Oct 22, 2008, 06:58 AM
    I pasted the previous post from another question I have answered already. I'll try to answer your specifics here:

    As far as job opportunities, companies in the Gulf are almost always hiring entry level divers, AKA tenders. Expect to spend a couple of years as a tender before you "break out" as a diver. Most guys who enter this workforce don't make it past their first year, the work is hard, you'll spend many weeks offshore with grumpy guys who don't expect you to make it, and the attaboys are few and far between.

    As far as dangers, there are plenty. You'll be working on a floating construction zone, working under cranes that are swinging heavy loads overhead, slippery decks, hazardous chemicals and gases, just to name a few of the dangers before you even hit the water. When you do get to dive, then you are doing the same thing underwater, usually with zero visibility. Safety is paramount, and is generally the FIRST priority, but Murphy and the IRS pay special attention to divers.

    Also, work is not on a set schedule. You'll get called out on a job that may last 2 days or 5 months, only to have anywhere from 2 days to 2 months until your next job. Feast or famine, learn to manage your money wisely, saving for the lean times (especially winter).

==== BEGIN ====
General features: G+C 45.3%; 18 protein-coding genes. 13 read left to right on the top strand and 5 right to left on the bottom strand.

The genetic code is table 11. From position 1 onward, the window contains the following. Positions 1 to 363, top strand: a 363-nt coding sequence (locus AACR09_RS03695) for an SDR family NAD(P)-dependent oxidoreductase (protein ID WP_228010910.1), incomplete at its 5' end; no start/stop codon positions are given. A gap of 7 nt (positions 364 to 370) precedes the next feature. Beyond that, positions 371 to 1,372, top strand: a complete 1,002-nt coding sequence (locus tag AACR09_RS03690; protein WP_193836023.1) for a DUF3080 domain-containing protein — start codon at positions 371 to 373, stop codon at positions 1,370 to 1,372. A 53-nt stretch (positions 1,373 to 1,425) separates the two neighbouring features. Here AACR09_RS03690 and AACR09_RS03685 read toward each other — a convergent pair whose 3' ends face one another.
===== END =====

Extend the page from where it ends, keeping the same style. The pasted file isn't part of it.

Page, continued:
I strongly recommend going to the public commercial diving school in Morgan City, LA. The cost is only a few thousand, compared to about 17 thousand for the private schools set up in other places. Also, this school is in the hub of a lot of diving companies, so you may get to hire on early and work in the shop during your training.

    Good Luck!
    Diver3825's Avatar
    Diver3825 Posts: 2, Reputation: 1
    New Member

    Mar 13, 2009, 03:58 PM
    1st off Yes divers do make good money it varies greatly depending on what state or country your in and level of experience. 2nd I don't know of any companies that only do wet welding You might be doing underwater welding one day and salvageing a ship the next. But it is a good skill to have. As for the risks 1) death 2) sever injury. You can laearn more @ or Home. Good luck and dive safe.
    brekonf's Avatar
    brekonf Posts: 1, Reputation: 1
    New Member

    Dec 22, 2009, 01:47 PM
    Hi! I am an professional artist and have a family . The reason I am going to the commercial diving school is a hope to spend 3-4 month a year someplace offshore doing hard work and good money and to live a rest for my art. So, I have some questions for the divers or people with offshore experience:
    1)Is diver have an ability to manage his (her) time? 2)Is it better to go offshore first to get familiar, then go to diving school?3)Is it have a sense to go to the local inland schools, which is not accredited.4)How to compare real quality of diving schools (someone just recommended Morgan city, but I would like to hear more pro and contra) .
    Could anyone help me to find a right pass?
    Thank you.